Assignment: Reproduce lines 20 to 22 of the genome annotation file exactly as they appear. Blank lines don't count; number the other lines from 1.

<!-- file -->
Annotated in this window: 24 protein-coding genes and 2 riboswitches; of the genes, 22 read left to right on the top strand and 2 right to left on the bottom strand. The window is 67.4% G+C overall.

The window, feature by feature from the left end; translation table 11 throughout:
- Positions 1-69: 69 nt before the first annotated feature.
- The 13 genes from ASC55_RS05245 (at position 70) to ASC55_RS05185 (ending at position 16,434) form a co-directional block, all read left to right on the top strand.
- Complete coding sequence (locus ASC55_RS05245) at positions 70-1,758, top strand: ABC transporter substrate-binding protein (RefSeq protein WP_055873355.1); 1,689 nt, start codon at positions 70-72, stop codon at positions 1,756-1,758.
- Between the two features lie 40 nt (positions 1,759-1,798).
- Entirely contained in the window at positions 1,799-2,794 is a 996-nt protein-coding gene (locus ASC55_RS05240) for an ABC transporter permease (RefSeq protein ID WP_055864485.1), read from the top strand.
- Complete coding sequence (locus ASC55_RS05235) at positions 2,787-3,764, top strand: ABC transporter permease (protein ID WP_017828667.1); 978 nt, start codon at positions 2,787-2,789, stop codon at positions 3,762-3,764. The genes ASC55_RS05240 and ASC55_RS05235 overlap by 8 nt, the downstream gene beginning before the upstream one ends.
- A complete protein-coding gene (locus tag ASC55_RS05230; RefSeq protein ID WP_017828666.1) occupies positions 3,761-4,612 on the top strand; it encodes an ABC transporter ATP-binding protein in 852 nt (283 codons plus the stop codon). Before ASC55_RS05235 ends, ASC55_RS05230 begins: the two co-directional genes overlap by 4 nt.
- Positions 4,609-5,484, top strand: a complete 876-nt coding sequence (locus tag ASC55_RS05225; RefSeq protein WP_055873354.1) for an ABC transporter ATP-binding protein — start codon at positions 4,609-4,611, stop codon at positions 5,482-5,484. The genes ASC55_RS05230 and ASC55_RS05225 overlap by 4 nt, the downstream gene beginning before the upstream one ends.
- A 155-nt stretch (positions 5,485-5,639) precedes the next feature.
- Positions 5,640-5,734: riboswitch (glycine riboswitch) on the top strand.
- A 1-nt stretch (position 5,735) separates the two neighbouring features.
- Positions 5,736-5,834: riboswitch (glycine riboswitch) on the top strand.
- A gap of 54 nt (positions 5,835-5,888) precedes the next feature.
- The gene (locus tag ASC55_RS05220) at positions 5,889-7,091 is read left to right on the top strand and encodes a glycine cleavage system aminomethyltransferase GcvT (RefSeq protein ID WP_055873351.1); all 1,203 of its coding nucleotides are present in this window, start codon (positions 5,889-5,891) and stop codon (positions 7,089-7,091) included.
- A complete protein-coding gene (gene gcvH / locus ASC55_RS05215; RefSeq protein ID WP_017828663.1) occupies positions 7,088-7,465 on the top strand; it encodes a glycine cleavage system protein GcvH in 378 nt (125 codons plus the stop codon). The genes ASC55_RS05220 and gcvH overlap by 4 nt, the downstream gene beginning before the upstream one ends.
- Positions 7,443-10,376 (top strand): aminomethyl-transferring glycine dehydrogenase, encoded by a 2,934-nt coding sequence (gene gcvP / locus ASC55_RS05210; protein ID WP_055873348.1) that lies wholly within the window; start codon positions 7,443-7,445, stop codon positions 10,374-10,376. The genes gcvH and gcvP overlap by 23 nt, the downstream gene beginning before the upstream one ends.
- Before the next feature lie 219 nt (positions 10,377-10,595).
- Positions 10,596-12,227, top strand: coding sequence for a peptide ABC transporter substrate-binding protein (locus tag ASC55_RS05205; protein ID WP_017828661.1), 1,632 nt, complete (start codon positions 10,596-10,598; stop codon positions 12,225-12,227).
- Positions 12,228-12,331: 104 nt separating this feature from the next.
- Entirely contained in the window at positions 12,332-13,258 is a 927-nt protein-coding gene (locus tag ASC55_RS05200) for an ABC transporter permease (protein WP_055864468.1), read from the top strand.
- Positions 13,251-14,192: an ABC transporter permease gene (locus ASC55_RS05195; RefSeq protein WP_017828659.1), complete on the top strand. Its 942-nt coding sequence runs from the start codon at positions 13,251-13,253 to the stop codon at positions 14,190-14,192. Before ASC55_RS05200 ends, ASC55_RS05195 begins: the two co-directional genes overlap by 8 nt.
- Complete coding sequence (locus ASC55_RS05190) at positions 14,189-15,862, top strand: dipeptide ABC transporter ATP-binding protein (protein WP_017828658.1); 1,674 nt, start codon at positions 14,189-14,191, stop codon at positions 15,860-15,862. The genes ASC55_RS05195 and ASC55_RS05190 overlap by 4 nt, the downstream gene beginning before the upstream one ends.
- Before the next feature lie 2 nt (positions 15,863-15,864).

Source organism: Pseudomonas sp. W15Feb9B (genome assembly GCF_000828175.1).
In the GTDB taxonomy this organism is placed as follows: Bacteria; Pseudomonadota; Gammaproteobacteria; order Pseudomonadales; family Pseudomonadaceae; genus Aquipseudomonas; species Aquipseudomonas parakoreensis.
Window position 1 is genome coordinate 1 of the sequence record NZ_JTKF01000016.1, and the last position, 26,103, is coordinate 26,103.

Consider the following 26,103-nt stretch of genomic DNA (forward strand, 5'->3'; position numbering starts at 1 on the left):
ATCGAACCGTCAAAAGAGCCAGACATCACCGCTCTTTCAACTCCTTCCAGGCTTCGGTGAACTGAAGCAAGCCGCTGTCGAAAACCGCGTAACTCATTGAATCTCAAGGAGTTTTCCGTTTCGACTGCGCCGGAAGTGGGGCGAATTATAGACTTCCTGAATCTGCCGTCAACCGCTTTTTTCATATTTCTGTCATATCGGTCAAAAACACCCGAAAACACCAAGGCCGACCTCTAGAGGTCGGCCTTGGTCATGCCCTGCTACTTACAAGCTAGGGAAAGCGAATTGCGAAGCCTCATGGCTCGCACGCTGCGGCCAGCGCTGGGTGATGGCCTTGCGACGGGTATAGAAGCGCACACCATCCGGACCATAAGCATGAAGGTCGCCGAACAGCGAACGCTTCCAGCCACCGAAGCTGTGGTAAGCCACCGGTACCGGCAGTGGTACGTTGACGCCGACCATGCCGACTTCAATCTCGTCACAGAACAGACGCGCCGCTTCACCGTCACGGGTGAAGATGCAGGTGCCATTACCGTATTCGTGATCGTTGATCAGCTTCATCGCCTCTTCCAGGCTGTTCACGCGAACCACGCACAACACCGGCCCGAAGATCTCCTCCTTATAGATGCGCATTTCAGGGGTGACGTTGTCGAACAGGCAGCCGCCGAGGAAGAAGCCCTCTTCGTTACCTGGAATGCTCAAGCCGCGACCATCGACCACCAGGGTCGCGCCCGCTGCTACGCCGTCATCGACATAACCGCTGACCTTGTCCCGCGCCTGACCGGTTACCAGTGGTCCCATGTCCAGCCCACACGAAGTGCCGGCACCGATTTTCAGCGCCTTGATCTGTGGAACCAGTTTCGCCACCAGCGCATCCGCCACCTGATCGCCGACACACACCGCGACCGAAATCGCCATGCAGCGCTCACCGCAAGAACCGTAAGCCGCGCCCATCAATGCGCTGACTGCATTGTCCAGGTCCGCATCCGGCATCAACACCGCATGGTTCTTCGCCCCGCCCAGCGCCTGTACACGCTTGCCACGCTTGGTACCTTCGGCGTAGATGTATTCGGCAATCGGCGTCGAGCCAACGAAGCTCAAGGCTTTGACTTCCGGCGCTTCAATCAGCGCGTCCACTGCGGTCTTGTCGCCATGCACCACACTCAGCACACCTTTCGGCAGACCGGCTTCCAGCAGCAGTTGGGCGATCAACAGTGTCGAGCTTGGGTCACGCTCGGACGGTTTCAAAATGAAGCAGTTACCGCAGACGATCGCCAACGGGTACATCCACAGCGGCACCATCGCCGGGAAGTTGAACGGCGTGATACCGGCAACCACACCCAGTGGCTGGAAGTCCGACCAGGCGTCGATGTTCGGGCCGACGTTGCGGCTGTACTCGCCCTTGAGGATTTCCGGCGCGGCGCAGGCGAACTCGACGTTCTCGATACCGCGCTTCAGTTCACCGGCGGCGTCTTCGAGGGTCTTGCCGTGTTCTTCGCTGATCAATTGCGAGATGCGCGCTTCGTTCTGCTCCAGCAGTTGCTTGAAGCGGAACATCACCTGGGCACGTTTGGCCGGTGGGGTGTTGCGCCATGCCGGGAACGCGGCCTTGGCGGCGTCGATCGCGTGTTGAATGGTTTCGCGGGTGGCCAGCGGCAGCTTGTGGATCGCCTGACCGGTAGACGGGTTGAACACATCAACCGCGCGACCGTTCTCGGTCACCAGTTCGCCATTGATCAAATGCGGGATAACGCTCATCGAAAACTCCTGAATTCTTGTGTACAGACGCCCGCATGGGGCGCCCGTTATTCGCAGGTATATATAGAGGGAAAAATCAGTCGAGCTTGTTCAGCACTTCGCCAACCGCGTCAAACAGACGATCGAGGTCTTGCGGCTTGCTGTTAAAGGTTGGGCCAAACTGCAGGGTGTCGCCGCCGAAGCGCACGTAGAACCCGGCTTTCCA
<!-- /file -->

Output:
- Positions 10,596-12,227, top strand: coding sequence for a peptide ABC transporter substrate-binding protein (locus tag ASC55_RS05205; protein ID WP_017828661.1), 1,632 nt, complete (start codon positions 10,596-10,598; stop codon positions 12,225-12,227).
- Positions 12,228-12,331: 104 nt separating this feature from the next.
- Entirely contained in the window at positions 12,332-13,258 is a 927-nt protein-coding gene (locus tag ASC55_RS05200) for an ABC transporter permease (protein WP_055864468.1), read from the top strand.